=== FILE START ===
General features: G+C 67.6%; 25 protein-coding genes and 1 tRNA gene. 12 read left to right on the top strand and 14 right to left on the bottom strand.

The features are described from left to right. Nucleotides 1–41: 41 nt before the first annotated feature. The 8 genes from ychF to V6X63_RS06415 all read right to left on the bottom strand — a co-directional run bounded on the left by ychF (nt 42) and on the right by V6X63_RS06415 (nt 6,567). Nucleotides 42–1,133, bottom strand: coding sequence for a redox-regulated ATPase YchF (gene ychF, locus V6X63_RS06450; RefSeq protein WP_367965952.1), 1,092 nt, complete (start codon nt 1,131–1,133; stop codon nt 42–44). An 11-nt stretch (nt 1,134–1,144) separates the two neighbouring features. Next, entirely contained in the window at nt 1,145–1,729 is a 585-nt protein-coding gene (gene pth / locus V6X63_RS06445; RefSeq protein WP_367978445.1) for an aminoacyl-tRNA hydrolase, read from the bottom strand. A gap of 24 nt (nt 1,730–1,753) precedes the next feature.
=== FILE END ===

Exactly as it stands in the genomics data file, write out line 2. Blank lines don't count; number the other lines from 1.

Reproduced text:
The features are described from left to right. Nucleotides 1–41: 41 nt before the first annotated feature. The 8 genes from ychF to V6X63_RS06415 all read right to left on the bottom strand — a co-directional run bounded on the left by ychF (nt 42) and on the right by V6X63_RS06415 (nt 6,567). Nucleotides 42–1,133, bottom strand: coding sequence for a redox-regulated ATPase YchF (gene ychF, locus V6X63_RS06450; RefSeq protein WP_367965952.1), 1,092 nt, complete (start codon nt 1,131–1,133; stop codon nt 42–44). An 11-nt stretch (nt 1,134–1,144) separates the two neighbouring features. Next, entirely contained in the window at nt 1,145–1,729 is a 585-nt protein-coding gene (gene pth / locus V6X63_RS06445; RefSeq protein WP_367978445.1) for an aminoacyl-tRNA hydrolase, read from the bottom strand. A gap of 24 nt (nt 1,730–1,753) precedes the next feature.